Reviewed by Garry McWilliams
This was my third trip to watch ‘Joseph’, however, it’s the first time I have had the pleasure of seeing Keith Jack take the lead role that he entered BBC competition ‘Any Dream Will Do’ to try and win. For those of you who remember the competition, Keith was runner up to Lee Mead – but the performance he gave on Wednesday night was certainly a winning one. It was evident that he was delighting the hoards of fans in the house, especially when he sang ‘Any Dream Will Do’.
The musical is based on the biblical story of Joseph, found in the book of Genesis. Joseph is one of twelve sons fathered by Jacob and he is his father’s favourite, much to the irritation of the brothers. Indeed Joseph’s brothers become envious of the coat of many colours which Jacob has specially made for his favourite son. However, it is Joseph’s dreams and their predictions that lead the brothers to concoct a plan to dispose of him and they ultimately sell him as a slave, telling their devastated father that Joseph has been killed.
The set was dominated by the staircases which ran down the length of each side of the stage, the chorus (played by extremely enthusiastic children) were seated on them. The children were all in fine voice and contributed wonderfully, I saw many a proud parent in the audience cheering them on. Also part of the simple yet effective and eye-catching set were sheep – that were unfolded by the cast and sprung up in an exceedingly comical fashion!
Lauren Ingram put in a first class performance as the Narrator which is a relentless role and in my opinion, a key element in the show. Ingram’s credits in the programme were not particularly exhaustive, therefore I was interested to see how she handled the part as the indication was that she was relatively inexperienced. Our seats were in the rear stalls and we heard every word that she sang, her diction was perfect and she also demonstrated excellent characterisation.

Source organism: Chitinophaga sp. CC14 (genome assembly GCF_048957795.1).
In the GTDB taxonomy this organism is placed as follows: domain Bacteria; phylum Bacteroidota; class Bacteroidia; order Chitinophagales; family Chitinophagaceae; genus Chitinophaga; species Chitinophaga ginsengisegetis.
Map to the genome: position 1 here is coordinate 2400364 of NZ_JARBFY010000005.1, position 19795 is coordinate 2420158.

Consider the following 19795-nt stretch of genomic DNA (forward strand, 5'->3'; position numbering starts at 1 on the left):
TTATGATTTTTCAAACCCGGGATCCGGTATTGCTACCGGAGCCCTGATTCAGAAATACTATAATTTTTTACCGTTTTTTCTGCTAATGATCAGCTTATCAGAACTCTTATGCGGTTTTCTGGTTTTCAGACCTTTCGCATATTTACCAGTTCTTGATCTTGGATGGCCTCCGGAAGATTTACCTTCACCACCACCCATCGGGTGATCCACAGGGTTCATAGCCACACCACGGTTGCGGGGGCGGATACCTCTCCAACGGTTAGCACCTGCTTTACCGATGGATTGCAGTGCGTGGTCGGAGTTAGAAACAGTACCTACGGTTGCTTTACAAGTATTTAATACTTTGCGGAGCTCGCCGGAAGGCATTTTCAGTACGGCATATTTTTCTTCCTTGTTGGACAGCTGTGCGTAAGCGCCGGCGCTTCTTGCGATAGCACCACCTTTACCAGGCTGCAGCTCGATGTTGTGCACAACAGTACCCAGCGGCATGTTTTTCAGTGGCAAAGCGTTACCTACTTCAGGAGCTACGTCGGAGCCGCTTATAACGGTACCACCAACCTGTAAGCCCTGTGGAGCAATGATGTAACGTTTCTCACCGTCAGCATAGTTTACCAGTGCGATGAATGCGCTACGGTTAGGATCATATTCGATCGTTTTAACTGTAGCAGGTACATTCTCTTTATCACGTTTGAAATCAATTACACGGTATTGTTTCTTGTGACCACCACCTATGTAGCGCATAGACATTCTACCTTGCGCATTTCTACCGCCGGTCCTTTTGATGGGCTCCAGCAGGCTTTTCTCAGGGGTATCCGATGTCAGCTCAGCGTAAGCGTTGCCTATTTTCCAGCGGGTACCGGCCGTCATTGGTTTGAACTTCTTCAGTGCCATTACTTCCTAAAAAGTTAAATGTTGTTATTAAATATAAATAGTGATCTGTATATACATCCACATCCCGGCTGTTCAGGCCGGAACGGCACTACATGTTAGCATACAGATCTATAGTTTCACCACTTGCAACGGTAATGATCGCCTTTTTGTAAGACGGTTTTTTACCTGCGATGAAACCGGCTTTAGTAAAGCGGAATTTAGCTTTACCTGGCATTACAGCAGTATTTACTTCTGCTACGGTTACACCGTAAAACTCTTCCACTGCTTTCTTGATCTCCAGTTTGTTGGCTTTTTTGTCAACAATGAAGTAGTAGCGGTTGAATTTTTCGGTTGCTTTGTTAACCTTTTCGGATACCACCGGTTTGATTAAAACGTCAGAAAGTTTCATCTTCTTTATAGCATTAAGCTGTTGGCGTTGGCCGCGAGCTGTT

The actors who performed as the brothers were a talented ensemble and entertained throughout, especially during the number ‘There’s One More Angel in Heaven’. Danielle Acors also deserves a mention for technical ability in her dance routine as Mrs Potiphar (who attempts to seduce Joseph). Act one came to a close with the two well-known numbers ‘Close Every Door’ upon which Jack put his own stamp and ‘Go Go Go Joseph’ which was uplifting and rounded off the act on a high.
Luke Jasztal certainly dominated the stage as the Pharaoh, a superb Elvis impersonator – he started off act two with ‘Pharaoh’s Story’ and most of the audience appeared to be participating in a hand-jive. It’s a toe-tapping, sing-along production with a happy ending and a finale that puts many other musicals to shame. Joseph’s coat is a sight to behold and the cast do a good job of helping with the effect.
Go to the website http://www.josephthemusical.com for tour dates and information to book tickets.
First published 04.03.13